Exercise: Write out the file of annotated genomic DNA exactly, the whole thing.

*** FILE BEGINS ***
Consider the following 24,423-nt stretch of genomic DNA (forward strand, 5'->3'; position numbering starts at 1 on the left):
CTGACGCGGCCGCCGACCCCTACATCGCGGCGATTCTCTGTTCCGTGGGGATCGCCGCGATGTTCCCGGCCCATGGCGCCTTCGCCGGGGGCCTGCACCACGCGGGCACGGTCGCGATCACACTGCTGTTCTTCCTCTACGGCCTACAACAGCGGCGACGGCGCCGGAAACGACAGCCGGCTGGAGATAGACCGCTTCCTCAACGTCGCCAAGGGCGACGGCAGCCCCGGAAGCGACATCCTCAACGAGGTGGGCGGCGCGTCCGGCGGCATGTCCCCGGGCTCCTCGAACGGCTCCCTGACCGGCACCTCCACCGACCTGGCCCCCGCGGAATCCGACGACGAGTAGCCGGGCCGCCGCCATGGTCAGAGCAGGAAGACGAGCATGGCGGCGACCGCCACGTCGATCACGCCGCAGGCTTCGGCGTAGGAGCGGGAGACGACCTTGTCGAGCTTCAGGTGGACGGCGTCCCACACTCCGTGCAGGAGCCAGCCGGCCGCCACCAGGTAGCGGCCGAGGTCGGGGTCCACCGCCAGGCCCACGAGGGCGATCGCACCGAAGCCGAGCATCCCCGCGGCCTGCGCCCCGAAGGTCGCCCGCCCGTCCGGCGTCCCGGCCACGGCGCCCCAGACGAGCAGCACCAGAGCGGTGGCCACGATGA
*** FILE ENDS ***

Consider the following 24,423-nt stretch of genomic DNA (forward strand, 5'->3'; position numbering starts at 1 on the left):
CTGACGCGGCCGCCGACCCCTACATCGCGGCGATTCTCTGTTCCGTGGGGATCGCCGCGATGTTCCCGGCCCATGGCGCCTTCGCCGGGGGCCTGCACCACGCGGGCACGGTCGCGATCACACTGCTGTTCTTCCTCTACGGCCTACAACAGCGGCGACGGCGCCGGAAACGACAGCCGGCTGGAGATAGACCGCTTCCTCAACGTCGCCAAGGGCGACGGCAGCCCCGGAAGCGACATCCTCAACGAGGTGGGCGGCGCGTCCGGCGGCATGTCCCCGGGCTCCTCGAACGGCTCCCTGACCGGCACCTCCACCGACCTGGCCCCCGCGGAATCCGACGACGAGTAGCCGGGCCGCCGCCATGGTCAGAGCAGGAAGACGAGCATGGCGGCGACCGCCACGTCGATCACGCCGCAGGCTTCGGCGTAGGAGCGGGAGACGACCTTGTCGAGCTTCAGGTGGACGGCGTCCCACACTCCGTGCAGGAGCCAGCCGGCCGCCACCAGGTAGCGGCCGAGGTCGGGGTCCACCGCCAGGCCCACGAGGGCGATCGCACCGAAGCCGAGCATCCCCGCGGCCTGCGCCCCGAAGGTCGCCCGCCCGTCCGGCGTCCCGGCCACGGCGCCCCAGACGAGCAGCACCAGAGCGGTGGCCACGATGA